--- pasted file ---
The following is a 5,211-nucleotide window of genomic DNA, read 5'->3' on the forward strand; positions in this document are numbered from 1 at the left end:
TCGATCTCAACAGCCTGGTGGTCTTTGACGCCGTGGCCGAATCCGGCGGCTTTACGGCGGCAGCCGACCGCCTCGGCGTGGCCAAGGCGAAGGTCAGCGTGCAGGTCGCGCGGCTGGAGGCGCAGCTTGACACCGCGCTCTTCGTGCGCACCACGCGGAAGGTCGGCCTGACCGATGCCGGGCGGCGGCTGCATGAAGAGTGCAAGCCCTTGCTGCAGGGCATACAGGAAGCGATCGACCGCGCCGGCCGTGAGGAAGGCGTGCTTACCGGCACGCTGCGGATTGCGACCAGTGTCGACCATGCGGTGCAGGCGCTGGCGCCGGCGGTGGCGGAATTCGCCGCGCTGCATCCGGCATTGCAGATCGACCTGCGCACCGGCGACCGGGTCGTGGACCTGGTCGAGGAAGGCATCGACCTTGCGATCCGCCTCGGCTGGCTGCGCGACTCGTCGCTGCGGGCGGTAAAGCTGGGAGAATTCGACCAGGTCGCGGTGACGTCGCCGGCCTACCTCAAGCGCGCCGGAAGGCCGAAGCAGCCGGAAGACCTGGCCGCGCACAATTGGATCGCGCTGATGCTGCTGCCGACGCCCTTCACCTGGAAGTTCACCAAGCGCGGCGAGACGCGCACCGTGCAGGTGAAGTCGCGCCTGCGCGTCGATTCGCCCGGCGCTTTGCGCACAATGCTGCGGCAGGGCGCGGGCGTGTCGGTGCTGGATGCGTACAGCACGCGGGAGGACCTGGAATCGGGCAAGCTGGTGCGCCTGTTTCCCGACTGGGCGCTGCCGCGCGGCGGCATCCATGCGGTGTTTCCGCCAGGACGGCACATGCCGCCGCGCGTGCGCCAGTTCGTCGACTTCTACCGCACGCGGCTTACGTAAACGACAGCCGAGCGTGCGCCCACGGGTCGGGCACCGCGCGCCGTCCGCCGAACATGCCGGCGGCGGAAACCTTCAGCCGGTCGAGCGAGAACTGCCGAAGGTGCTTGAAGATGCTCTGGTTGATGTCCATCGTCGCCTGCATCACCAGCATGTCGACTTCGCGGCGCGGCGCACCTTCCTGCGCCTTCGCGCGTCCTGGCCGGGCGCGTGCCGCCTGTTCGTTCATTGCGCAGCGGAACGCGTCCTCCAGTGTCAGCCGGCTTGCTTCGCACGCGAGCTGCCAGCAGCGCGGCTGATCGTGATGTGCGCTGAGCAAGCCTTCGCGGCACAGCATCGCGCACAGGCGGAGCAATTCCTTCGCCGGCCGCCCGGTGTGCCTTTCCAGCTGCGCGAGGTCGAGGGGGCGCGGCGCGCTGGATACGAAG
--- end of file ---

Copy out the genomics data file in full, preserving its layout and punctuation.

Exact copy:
The following is a 5,211-nucleotide window of genomic DNA, read 5'->3' on the forward strand; positions in this document are numbered from 1 at the left end:
TCGATCTCAACAGCCTGGTGGTCTTTGACGCCGTGGCCGAATCCGGCGGCTTTACGGCGGCAGCCGACCGCCTCGGCGTGGCCAAGGCGAAGGTCAGCGTGCAGGTCGCGCGGCTGGAGGCGCAGCTTGACACCGCGCTCTTCGTGCGCACCACGCGGAAGGTCGGCCTGACCGATGCCGGGCGGCGGCTGCATGAAGAGTGCAAGCCCTTGCTGCAGGGCATACAGGAAGCGATCGACCGCGCCGGCCGTGAGGAAGGCGTGCTTACCGGCACGCTGCGGATTGCGACCAGTGTCGACCATGCGGTGCAGGCGCTGGCGCCGGCGGTGGCGGAATTCGCCGCGCTGCATCCGGCATTGCAGATCGACCTGCGCACCGGCGACCGGGTCGTGGACCTGGTCGAGGAAGGCATCGACCTTGCGATCCGCCTCGGCTGGCTGCGCGACTCGTCGCTGCGGGCGGTAAAGCTGGGAGAATTCGACCAGGTCGCGGTGACGTCGCCGGCCTACCTCAAGCGCGCCGGAAGGCCGAAGCAGCCGGAAGACCTGGCCGCGCACAATTGGATCGCGCTGATGCTGCTGCCGACGCCCTTCACCTGGAAGTTCACCAAGCGCGGCGAGACGCGCACCGTGCAGGTGAAGTCGCGCCTGCGCGTCGATTCGCCCGGCGCTTTGCGCACAATGCTGCGGCAGGGCGCGGGCGTGTCGGTGCTGGATGCGTACAGCACGCGGGAGGACCTGGAATCGGGCAAGCTGGTGCGCCTGTTTCCCGACTGGGCGCTGCCGCGCGGCGGCATCCATGCGGTGTTTCCGCCAGGACGGCACATGCCGCCGCGCGTGCGCCAGTTCGTCGACTTCTACCGCACGCGGCTTACGTAAACGACAGCCGAGCGTGCGCCCACGGGTCGGGCACCGCGCGCCGTCCGCCGAACATGCCGGCGGCGGAAACCTTCAGCCGGTCGAGCGAGAACTGCCGAAGGTGCTTGAAGATGCTCTGGTTGATGTCCATCGTCGCCTGCATCACCAGCATGTCGACTTCGCGGCGCGGCGCACCTTCCTGCGCCTTCGCGCGTCCTGGCCGGGCGCGTGCCGCCTGTTCGTTCATTGCGCAGCGGAACGCGTCCTCCAGTGTCAGCCGGCTTGCTTCGCACGCGAGCTGCCAGCAGCGCGGCTGATCGTGATGTGCGCTGAGCAAGCCTTCGCGGCACAGCATCGCGCACAGGCGGAGCAATTCCTTCGCCGGCCGCCCGGTGTGCCTTTCCAGCTGCGCGAGGTCGAGGGGGCGCGGCGCGCTGGATACGAAG